An Amsterdam court has referred a case brought by UK citizens seeking to retain their rights as EU citizens to the European Court of Justice, the Union's highest legal body, in a move that may provide hope to the near one million British nationals currently residing within EU member states.
The case was originally brought before a judge by UK residents in the Netherlands in January 2018.
As of 2017 3.7 million citizens of EU member-states other than Britain were resident in the UK, with their future status in the country becoming a major bone of contention between Westminster and Brussels. Relatively less attention has been paid to the status of British nationals living throughout the 27 other member-states of the bloc.
V IMPORTANT STORY BREAKING: Judge in Amsterdam refers case of British nationals wanting to retain EU citizenhip to ECJ. Judge Bakals says no referendum in a democracy should prejudice a minority. 1/2— lisa o'carroll (@lisaocarroll) February 7, 2018
District Court of Amsterdam refers preliminary questions to @EUCourtPress on impact of #Brexit on #EUcitizenship: immediate loss of Art 20 TFEU rights after 03.2019? #EUlaw #ECJ https://t.co/9s9vGKLTSI pic.twitter.com/dyGf9iUMlo— Ben Van Rompuy (@BenVanRompuy) February 7, 2018
And the ECJ steps into the ring… Amsterdam court asks ECJ to rule on the impact of #Brexit on status of British EU-citizens.— Rem Korteweg (@remkorteweg) February 7, 2018
Could this mean that UK citizens post-#Brexit retain full EU rights, despite article50 deal?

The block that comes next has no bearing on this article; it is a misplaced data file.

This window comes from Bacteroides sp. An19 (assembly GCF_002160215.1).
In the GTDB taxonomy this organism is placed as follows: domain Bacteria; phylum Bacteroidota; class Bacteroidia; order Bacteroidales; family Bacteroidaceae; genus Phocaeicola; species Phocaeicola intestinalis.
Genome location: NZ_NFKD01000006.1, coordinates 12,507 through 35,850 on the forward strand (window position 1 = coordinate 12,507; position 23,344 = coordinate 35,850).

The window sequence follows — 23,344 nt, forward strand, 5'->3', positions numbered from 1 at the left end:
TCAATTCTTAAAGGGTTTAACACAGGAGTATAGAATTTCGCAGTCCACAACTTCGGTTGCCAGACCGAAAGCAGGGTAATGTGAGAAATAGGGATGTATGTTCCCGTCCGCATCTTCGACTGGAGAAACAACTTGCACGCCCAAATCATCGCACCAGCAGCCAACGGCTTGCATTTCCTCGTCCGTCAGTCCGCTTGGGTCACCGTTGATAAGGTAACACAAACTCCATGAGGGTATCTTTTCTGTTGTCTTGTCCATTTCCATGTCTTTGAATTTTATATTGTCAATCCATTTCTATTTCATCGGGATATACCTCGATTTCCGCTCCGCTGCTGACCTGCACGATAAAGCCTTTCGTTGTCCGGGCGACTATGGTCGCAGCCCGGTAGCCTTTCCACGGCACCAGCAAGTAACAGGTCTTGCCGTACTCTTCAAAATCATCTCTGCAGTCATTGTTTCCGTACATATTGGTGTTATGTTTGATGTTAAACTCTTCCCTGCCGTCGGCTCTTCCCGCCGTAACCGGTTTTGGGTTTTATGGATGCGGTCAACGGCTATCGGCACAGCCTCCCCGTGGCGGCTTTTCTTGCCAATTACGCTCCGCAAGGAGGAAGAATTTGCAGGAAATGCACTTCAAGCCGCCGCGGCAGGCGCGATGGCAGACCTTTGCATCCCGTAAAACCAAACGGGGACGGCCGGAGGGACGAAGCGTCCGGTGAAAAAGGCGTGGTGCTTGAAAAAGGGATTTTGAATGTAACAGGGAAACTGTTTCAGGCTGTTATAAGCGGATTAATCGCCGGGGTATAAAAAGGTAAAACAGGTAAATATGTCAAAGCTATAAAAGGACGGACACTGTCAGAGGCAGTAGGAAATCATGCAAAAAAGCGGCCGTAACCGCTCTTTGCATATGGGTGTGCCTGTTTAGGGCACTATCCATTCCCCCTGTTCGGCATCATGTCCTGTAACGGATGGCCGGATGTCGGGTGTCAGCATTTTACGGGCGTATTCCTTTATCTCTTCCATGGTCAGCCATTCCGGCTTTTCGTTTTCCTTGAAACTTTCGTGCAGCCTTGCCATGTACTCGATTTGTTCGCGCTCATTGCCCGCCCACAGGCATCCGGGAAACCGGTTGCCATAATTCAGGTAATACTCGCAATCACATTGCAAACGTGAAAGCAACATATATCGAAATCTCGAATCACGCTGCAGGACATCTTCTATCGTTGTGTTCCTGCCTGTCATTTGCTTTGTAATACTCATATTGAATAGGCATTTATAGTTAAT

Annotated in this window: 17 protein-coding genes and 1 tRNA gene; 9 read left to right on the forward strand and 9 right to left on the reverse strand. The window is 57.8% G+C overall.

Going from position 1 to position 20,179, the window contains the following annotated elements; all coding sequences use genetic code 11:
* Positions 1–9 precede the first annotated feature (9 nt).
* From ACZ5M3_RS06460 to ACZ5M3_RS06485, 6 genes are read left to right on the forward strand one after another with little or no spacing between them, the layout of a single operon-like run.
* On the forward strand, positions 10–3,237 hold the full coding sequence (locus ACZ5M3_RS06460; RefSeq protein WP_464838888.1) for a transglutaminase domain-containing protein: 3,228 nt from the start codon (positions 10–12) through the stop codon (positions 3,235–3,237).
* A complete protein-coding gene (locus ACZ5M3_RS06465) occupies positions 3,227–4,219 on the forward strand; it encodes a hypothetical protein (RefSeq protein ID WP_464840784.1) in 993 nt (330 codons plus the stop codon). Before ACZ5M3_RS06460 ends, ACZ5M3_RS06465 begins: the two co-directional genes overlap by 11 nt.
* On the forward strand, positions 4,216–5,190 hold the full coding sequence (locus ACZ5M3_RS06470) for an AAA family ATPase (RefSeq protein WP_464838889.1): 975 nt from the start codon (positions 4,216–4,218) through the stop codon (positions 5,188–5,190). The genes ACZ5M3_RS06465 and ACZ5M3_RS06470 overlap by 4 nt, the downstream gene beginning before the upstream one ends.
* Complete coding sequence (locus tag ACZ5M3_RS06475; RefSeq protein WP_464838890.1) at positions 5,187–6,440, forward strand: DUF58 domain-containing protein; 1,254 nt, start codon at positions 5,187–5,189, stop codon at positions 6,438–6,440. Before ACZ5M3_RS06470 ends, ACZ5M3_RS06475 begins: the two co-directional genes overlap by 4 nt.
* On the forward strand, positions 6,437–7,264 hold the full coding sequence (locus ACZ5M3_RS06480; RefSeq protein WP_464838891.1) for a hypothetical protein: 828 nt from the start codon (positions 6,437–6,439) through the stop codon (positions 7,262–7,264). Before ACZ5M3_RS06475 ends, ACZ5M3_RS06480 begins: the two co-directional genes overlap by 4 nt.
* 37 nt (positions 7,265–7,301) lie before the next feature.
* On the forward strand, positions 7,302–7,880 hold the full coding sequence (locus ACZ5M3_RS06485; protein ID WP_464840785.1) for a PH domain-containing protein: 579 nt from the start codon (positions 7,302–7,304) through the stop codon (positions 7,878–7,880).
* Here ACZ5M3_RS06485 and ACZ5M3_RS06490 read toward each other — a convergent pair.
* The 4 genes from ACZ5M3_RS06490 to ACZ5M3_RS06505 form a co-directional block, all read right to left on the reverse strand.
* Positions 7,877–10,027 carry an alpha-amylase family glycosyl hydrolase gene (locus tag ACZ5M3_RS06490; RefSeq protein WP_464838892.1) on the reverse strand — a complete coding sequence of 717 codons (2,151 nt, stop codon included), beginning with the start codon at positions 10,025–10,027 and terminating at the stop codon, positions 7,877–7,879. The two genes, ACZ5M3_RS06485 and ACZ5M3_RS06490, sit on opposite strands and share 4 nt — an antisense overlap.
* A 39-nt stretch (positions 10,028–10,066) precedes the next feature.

Ruling (in Dutch): https://t.co/LQAYyApE1A
BREAKING: District Court of Amsterdam is referring preliminary questions to the #ECJ on the interpretation of Article 20 TFEU and #Brexit. Will British nationals lose their rights as citizens of the Union immediately after Brexit? https://t.co/5OydjT6CLi— Sjoerd Douma (@SjoerdDouma) February 7, 2018
Dave Spokes of the Expat Citizen Rights in the European Union (ECREU) told Sputnik the referral was a welcome step but added that neither side in the Brexit divorce negotiations had taken adequate measures to provide reassurance to UK nationals on their post-Brexit status.
"This could be a significant moment in our fight to preserve citizens' rights after Brexit. European MEPs and the EU side of the negotiations have always said that our rights should be protected, but both sides have failed to ring fence agreements so far and there is still no agreement regarding freedom of movement, cross border working and a host of related issues. Perhaps this case might help focus the minds of the politicians responsible for our future lives in the EU. Thousands of UK citizens living in Europe were denied a vote in the referendum. It is regrettable that ordinary citizens have to resort to the courts to protect their future lives from actions over which they have no control or democratic input," Mr. Spokes said.
An internal EU memo was leaked February 6 revealing the European Union was prepared to impose sanctions on Britain, ranging from grounding UK-originating flights and imposing arbitrary tariffs if it considered that the UK was not abiding by the terms of the still-to-be negotiated transitional agreement between the two.